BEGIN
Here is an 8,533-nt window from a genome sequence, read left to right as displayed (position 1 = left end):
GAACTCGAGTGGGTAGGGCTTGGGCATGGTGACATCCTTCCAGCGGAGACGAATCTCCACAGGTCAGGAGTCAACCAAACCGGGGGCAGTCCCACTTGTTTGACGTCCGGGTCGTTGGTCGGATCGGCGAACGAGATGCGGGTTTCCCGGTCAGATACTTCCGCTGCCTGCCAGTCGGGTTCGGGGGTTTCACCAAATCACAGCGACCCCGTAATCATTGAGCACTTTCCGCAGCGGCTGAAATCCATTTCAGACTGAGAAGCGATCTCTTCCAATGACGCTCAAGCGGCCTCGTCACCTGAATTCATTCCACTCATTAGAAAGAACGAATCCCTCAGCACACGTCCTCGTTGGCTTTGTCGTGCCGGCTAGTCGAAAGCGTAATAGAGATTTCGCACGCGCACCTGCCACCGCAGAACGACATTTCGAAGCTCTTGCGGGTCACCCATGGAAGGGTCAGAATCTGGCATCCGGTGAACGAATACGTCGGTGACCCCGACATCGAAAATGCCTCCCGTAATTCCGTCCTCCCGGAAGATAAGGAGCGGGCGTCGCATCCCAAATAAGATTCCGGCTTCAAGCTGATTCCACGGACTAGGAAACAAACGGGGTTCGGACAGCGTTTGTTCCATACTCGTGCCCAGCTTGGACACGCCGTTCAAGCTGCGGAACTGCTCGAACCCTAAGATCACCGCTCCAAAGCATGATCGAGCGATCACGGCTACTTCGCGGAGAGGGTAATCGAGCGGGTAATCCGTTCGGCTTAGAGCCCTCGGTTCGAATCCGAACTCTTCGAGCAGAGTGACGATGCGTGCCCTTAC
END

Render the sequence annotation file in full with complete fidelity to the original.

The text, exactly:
Here is an 8,533-nt window from a genome sequence, read left to right as displayed (position 1 = left end):
GAACTCGAGTGGGTAGGGCTTGGGCATGGTGACATCCTTCCAGCGGAGACGAATCTCCACAGGTCAGGAGTCAACCAAACCGGGGGCAGTCCCACTTGTTTGACGTCCGGGTCGTTGGTCGGATCGGCGAACGAGATGCGGGTTTCCCGGTCAGATACTTCCGCTGCCTGCCAGTCGGGTTCGGGGGTTTCACCAAATCACAGCGACCCCGTAATCATTGAGCACTTTCCGCAGCGGCTGAAATCCATTTCAGACTGAGAAGCGATCTCTTCCAATGACGCTCAAGCGGCCTCGTCACCTGAATTCATTCCACTCATTAGAAAGAACGAATCCCTCAGCACACGTCCTCGTTGGCTTTGTCGTGCCGGCTAGTCGAAAGCGTAATAGAGATTTCGCACGCGCACCTGCCACCGCAGAACGACATTTCGAAGCTCTTGCGGGTCACCCATGGAAGGGTCAGAATCTGGCATCCGGTGAACGAATACGTCGGTGACCCCGACATCGAAAATGCCTCCCGTAATTCCGTCCTCCCGGAAGATAAGGAGCGGGCGTCGCATCCCAAATAAGATTCCGGCTTCAAGCTGATTCCACGGACTAGGAAACAAACGGGGTTCGGACAGCGTTTGTTCCATACTCGTGCCCAGCTTGGACACGCCGTTCAAGCTGCGGAACTGCTCGAACCCTAAGATCACCGCTCCAAAGCATGATCGAGCGATCACGGCTACTTCGCGGAGAGGGTAATCGAGCGGGTAATCCGTTCGGCTTAGAGCCCTCGGTTCGAATCCGAACTCTTCGAGCAGAGTGACGATGCGTGCCCTTAC